# Primitive Quant Sports Betting: NBA Edition [Code Included]

### Last time, beating the casino took pitch-perfect models and record amounts of time. What if we tried something simpler?

Here at The Quant’s Playbook, we’ve had a long, off-and-on again relationship with quantitative sports betting. It’s only natural due its intrinsic connection to our main business — using data to make profitable predictions on future outcomes.

What started off as a quest to **annihilate** the casinos has acquiesced into multiple ways of **sort of **beating the books. So far, we’ve built a model and strategy for every single major sport in their respective seasons, as demonstrated in our hallmark: Machine Learning for Sports Betting: MLB Edition, but we haven’t quite gotten to the NBA yet.

The regular season for this year goes from October 24, 2023 – April 14, 2024, so we’re a bit late, but there’s still 3 months left to squeeze out some juice from these markets. But before diving in, we’ll need some inspiration from what‘s worked for us in the past.

#### Not So Random Forests

Our historical approach was simple and beautiful:

First, we got data on everything we could; what every player did, where the team played, what temperature the game was played at, the wind speed — **everything**.

From this dataset, we fed it into a random forest model to get predictions for different variables (e.g., touchdowns, total yards, home runs, etc.). We prefer random forest models for a few reasons:

Pictured above is one sample random forest tree that uses 3 features to predict the price of a house; the square feet, the number of bedrooms, and the number of bathrooms. This tree will use the output of all the nodes (branches) to create a prediction. We create 100 trees just like this, all using a different subset of data and features to create multiple, averaged predictions that are very robust to issues like overfitting.

We assumed our model was the most accurate, so we began searching for bets where we would have an edge. For example, if our model estimated a 65% chance for Player A to record a strikeout, but DraftKings priced in a 55% chance, this would be a 10% edge.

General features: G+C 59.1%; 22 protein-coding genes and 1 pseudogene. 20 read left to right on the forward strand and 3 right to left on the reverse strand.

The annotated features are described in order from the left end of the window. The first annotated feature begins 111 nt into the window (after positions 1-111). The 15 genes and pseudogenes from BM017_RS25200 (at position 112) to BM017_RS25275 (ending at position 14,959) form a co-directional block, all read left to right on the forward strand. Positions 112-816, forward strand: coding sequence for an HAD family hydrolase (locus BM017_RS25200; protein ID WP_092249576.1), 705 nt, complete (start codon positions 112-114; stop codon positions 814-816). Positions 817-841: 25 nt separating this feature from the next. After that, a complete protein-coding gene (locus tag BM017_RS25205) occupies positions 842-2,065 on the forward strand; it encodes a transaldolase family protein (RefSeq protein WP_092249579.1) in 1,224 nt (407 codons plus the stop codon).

For MLB, we found an edge on a pure odds basis (book implied probability lower than our model’s):

Then, with the NFL, we found an edge on a **line-basis**. Essentially, picture a sports market for how many yards an NFL player will record in a game. Generally, the line is Over/Under X, with X being the theoretical expected value. So, if DraftKings set the line for Player A at Over/Under 25 yards, but our model expected player A to have a baseline value of 35 yards, we would have a 10 point edge since the line should theoretically be set at 35 yards instead of 25:

These experiments all went well, but they led us to a key realization:

**The sportsbook tends to do all of the work for us. **

More often than not, even our most advanced model predictions tended to mirror those offered by the sportsbook. For instance, on a typical strip of NFL prop markets, 80% of our predictions would be the **same** as what’s listed on the sportsbook. This makes sense, considering that the models used by the books are based on the same historical public data, albeit with a touch of proprietary insight on the occasional odd line.

Not only that, but more often than not, our models and those odds were generally pretty accurate. If we (book and model) arrived at a 60% probability, that bet would win ~60% of the time.

So for this NBA season, perhaps it makes sense to try something a bit more… primitive.